Document Detail


It's alive! animate motion captures visual attention.
MedLine Citation:
PMID:  20974713     Owner:  NLM     Status:  MEDLINE    
Abstract/OtherAbstract:
Across humans' evolutionary history, detecting animate entities in the visual field (such as prey and predators) has been critical for survival. One of the defining features of animals is their motion-self-propelled and self-directed. Does such animate motion capture visual attention? To answer this question, we compared the time to detect targets involving objects that were moving predictably as a result of collisions (inanimate motion) with the time to detect targets involving objects that were moving unpredictably, having been in no such collisions (animate motion). Across six experiments, we consistently found that targets involving objects that underwent animate motion were responded to more quickly than targets involving objects that underwent inanimate motion. Moreover, these speeded responses appeared to be due to the perceived animacy of the objects, rather than due to their uniqueness in the display or involvement of a top-down strategy. We conclude that animate motion does indeed capture visual attention.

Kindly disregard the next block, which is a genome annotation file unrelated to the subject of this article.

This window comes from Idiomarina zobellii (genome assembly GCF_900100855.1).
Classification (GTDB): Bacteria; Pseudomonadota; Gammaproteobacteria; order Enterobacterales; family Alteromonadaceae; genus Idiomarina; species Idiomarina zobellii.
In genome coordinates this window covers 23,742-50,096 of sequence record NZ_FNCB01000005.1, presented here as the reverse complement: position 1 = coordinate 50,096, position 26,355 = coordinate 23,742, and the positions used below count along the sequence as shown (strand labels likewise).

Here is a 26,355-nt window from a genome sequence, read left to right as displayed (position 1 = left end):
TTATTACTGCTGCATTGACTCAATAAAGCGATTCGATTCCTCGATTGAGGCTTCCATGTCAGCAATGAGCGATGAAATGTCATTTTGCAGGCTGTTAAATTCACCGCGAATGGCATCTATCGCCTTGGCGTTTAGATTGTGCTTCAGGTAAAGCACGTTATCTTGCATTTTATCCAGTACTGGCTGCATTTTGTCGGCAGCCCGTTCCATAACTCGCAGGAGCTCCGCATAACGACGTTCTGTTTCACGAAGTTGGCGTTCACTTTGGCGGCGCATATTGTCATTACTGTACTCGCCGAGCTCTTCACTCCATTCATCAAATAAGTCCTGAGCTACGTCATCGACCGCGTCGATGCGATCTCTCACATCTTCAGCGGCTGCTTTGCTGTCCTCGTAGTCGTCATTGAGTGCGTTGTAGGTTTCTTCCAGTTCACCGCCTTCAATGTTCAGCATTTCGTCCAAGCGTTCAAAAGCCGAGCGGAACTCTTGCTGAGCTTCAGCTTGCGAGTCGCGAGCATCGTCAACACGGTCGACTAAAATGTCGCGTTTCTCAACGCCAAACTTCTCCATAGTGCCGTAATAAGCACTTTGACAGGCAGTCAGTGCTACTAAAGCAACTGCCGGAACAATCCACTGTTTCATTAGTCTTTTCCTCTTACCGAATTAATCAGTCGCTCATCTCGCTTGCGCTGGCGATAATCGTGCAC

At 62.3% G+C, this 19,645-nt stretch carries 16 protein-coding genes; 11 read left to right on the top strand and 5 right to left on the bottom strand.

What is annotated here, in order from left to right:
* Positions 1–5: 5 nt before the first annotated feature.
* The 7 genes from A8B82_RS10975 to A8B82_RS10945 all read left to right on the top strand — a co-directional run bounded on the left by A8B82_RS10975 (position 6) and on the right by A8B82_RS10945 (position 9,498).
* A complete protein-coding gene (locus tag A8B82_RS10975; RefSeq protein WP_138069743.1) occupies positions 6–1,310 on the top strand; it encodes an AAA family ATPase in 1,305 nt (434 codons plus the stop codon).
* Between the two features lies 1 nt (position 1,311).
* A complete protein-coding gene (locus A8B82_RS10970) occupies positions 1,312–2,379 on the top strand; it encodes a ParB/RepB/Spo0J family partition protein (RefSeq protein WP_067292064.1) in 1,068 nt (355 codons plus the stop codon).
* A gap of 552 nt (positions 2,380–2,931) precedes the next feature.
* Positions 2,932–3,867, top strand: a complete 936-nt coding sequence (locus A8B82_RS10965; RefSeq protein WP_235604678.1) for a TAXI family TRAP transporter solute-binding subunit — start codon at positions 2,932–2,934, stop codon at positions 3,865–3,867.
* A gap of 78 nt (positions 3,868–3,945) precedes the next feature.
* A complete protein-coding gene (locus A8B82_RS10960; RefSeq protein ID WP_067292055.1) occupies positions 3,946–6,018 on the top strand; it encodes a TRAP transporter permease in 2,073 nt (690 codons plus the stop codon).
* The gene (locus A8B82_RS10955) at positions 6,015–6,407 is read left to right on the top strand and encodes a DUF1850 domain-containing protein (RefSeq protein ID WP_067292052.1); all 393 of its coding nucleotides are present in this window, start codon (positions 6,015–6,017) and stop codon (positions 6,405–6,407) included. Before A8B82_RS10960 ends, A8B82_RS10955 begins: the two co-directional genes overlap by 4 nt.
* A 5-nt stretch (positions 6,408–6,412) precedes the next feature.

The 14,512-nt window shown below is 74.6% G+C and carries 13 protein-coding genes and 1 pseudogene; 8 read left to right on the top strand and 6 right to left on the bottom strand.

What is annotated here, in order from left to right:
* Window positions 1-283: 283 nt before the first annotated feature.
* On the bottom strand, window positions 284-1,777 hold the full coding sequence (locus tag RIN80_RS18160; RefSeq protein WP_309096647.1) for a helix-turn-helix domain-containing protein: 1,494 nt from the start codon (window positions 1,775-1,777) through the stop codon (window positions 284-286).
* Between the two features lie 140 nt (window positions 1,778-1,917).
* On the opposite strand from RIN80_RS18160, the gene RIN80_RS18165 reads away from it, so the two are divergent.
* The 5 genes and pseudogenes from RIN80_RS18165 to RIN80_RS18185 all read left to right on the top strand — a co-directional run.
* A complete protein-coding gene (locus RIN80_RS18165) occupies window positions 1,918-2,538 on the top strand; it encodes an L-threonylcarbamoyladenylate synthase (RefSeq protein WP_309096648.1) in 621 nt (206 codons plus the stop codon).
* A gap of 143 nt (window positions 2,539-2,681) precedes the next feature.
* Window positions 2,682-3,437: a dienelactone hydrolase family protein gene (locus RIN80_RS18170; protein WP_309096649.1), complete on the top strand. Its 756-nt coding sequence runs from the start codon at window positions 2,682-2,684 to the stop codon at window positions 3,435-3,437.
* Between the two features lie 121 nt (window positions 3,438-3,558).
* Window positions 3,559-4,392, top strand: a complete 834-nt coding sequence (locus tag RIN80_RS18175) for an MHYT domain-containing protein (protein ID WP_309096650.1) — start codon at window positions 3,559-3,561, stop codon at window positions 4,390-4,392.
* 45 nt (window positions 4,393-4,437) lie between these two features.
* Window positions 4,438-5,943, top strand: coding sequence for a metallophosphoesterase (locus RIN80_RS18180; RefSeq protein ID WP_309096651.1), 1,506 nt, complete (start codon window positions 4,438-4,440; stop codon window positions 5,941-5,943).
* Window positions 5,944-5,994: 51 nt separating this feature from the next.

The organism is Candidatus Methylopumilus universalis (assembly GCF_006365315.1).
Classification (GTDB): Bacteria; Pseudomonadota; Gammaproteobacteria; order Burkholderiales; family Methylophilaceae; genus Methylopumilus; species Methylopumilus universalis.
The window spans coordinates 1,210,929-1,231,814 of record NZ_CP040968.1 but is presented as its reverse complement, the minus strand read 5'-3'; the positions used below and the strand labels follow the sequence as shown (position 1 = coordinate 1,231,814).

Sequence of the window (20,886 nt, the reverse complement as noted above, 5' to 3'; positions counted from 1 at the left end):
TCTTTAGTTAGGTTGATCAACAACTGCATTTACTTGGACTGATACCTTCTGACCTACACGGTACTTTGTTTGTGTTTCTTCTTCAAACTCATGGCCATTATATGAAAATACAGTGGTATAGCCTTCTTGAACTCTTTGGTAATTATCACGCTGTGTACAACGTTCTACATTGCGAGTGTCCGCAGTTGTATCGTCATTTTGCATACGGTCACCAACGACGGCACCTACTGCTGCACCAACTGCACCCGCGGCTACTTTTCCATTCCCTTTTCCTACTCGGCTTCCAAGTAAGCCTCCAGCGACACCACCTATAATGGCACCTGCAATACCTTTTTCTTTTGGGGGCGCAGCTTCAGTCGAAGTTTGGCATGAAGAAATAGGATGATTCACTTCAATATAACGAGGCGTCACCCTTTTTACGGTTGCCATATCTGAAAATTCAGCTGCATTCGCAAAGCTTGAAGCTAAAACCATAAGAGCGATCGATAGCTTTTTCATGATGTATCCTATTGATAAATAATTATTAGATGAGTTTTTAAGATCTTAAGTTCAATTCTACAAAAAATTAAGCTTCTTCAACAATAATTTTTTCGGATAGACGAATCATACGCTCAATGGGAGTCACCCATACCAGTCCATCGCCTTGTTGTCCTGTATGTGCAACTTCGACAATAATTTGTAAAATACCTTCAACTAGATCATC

Authors:
Jay Pratt; Petre V Radulescu; Ruo Mu Guo; Richard A Abrams
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Publication Detail:
Type:  Journal Article; Research Support, Non-U.S. Gov't     Date:  2010-10-25
Journal Detail:
Title:  Psychological science     Volume:  21     ISSN:  1467-9280     ISO Abbreviation:  Psychol Sci     Publication Date:  2010 Nov 
Date Detail:
Created Date:  2010-11-11     Completed Date:  2011-04-04     Revised Date:  2011-09-06    
Medline Journal Info:
Nlm Unique ID:  9007542     Medline TA:  Psychol Sci     Country:  United States    
Other Details:
Languages:  eng     Pagination:  1724-30     Citation Subset:  IM    
Affiliation:
Department of Psychology, University of Toronto, 100 St. George St., Toronto, Ontario, Canada M5S 3G3. pratt@psych.utoronto.ca
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MeSH Terms
Descriptor/Qualifier:
Acceleration
Adolescent
Attention*
Discrimination (Psychology)*
Female
Humans
Male
Motion Perception*
Orientation
Pattern Recognition, Visual*
Reaction Time
Young Adult

From MEDLINE®/PubMed®, a database of the U.S. National Library of Medicine


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